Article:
First-Year History: A Summary
The First-Year History curriculum is designed to achieve many ends: to allow you to develop as a University student; to introduce you to History as an academic discipline (as opposed to a school subject); and to allow you to sample a wide range of the approaches and interests which motivate the Department of History’s lecturers.
You can take 15, 22.5 or 30 credits of History in First Year. There are two core (obligatory) modules, one in each semester. These are:
HY 122 Making the Modern World: Themes in History (Drs Hussam Ahmed & Jonathan Wright)
HY 121 Introduction to Medieval History (Dr Michael Potterton)
These two modules are worth 7.5 credits each and consist of two weekly lectures and a tutorial – a practical session which focuses on the acquisition of the skills you will need both as a university student and a historian. Both modules involve a mix of continuous assessment (written assignments and essays) and a written examination at the end of the semester.
HY 122, in the First Semester, will examine to concept of Empire from the ‘discovery’ of America in 1492 to the return of Hong Kong to China in 1997. This broad-ranging module provides an opportunity to explore the ways in which the rise and fall of the European empires has helped to shape the world we inhabit today. Looking beyond national boundaries, the module will encourage you to think globally about history and to appreciate the deep historical roots of the global interconnections considered as characteristic of the modern world.
HY 121, as the name suggests, will introduce you to medieval Europe, with a specific focus on Ireland and the interplay between Irish, Vikings and Normans. The choice of the medieval period in your first year in University is a deliberate one. The module is designed to allow you to approach the academic discipline of History – as distinct from the school subject of the same name – on completely new ground.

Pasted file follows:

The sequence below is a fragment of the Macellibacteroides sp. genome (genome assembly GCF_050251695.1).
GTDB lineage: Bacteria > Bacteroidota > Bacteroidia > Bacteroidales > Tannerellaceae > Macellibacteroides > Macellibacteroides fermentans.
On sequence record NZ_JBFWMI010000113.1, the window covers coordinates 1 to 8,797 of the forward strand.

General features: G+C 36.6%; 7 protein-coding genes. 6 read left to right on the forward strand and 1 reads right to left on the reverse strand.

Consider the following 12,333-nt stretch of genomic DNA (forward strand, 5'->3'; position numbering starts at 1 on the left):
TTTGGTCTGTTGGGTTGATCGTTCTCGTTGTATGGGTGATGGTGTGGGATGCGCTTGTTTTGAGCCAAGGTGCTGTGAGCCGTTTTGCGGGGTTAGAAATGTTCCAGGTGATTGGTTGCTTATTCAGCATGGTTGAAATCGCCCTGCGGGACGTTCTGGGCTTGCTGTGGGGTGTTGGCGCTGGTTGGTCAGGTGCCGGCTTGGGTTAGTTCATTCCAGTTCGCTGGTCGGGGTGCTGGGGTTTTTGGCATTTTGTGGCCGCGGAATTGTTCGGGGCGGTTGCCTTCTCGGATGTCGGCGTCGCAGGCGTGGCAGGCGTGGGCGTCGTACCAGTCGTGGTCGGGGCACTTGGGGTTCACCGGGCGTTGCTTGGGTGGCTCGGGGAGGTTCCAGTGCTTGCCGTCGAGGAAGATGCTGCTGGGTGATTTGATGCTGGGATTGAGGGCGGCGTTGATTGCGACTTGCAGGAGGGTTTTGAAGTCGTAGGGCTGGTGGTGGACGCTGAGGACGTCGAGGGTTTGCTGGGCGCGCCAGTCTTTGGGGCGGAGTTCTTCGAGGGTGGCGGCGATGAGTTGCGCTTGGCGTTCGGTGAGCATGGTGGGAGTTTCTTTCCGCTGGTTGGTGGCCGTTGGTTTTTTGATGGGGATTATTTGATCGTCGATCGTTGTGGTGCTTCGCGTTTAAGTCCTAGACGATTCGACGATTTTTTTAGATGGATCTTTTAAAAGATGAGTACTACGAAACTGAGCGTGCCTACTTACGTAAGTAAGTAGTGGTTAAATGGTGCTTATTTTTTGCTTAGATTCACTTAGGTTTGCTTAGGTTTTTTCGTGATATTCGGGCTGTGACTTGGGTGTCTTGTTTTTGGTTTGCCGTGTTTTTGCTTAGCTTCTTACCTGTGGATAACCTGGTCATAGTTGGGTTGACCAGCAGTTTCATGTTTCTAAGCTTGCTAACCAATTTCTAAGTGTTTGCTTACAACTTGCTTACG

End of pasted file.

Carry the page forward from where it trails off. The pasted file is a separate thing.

In addition, the Department highly recommends that you take two further modules, one in each Semester. These are
HY 131 The Practice of History (Dr Alison Fitzgerald, Dr John Paul Newman & Prof. Filipe Ribeiro de Meneses)
HY 132 Documents in History (Prof. Terence Dooley, Dr Alison Fitzgerald & Dr Sarah Roddy).
In these modules – again worth 7.5 credits each – you will be introduced to different historical approaches (how historians view the past and what questions historians ask about it) and the sources historians use to reconstruct the past. These modules will allow you as well to meet and work with a large number of our lecturers. Each module is divided into three separate strands, each under the responsibility of an individual lecturer. They are assessed by a combination of essays, take-home tests and exams.
In HY 131, Dr Fitzgerald’s strand, History and its Images: Art as Historical Evidence, considers how physical artworks were and are used to manufacture identities, disseminate propaganda, destroy reputations and eulogise or discredit political regimes. Prof. Ribeiro de Meneses’ strand, entitled Fascist Lives: Biography, Autobiography, Hagiography, examines how Mussolini, Hitler and Franco used autobiographical writings to create an image of themselves, and how this image was then replicated in their respective regime’s propaganda machine – and, sometimes, by professional historians. Finally, Dr Newman’s strand, Trials of the Century: The Search for Justice in Europe’s Twentieth Century, explores political trials, focusing on the people accused and the charges brought against them. It asks if there is such a thing as justice in History, and if this kind of trial serves such a high ideal.
HY 132 will follow a similar approach, with three different historical issues being explored through the prism of original documentation. Prof Dooley’s strand examines what it means to be a patriot, tracing the development of many shades of patriotism in Ireland from the Act of Union of 1800 to independence in 1922 while focusing on major political figures including Daniel O’Connell, Michael Davitt, Charles Stewart Parnell, Lady Gregory, Pádraig Pearse, Michael Collins and Edward Carson who shaped nineteenth- and early twentieth-century Ireland. Dr FitzGerald’s lectures explore the theme of patriotism in the context of visual art, following the lead of historians like Peter Burke who argue persuasively that images and artworks can enable us to understand the past more vividly. Dr Roddy’s lectures will investigate how ideas of the nation and patriotic sentiment manifested themselves and spread among ‘ordinary people’ in nineteenth- and twentieth-century Ireland. She will focus on diverse groups including secret societies, the diaspora, members of religious organisations and non-combatants during the Irish revolution.
If you have any questions about the curriculum please email email@example.com
I look forward to seeing you in our classrooms!
Filipe Ribeiro de Meneses
Professor of History & Head of Department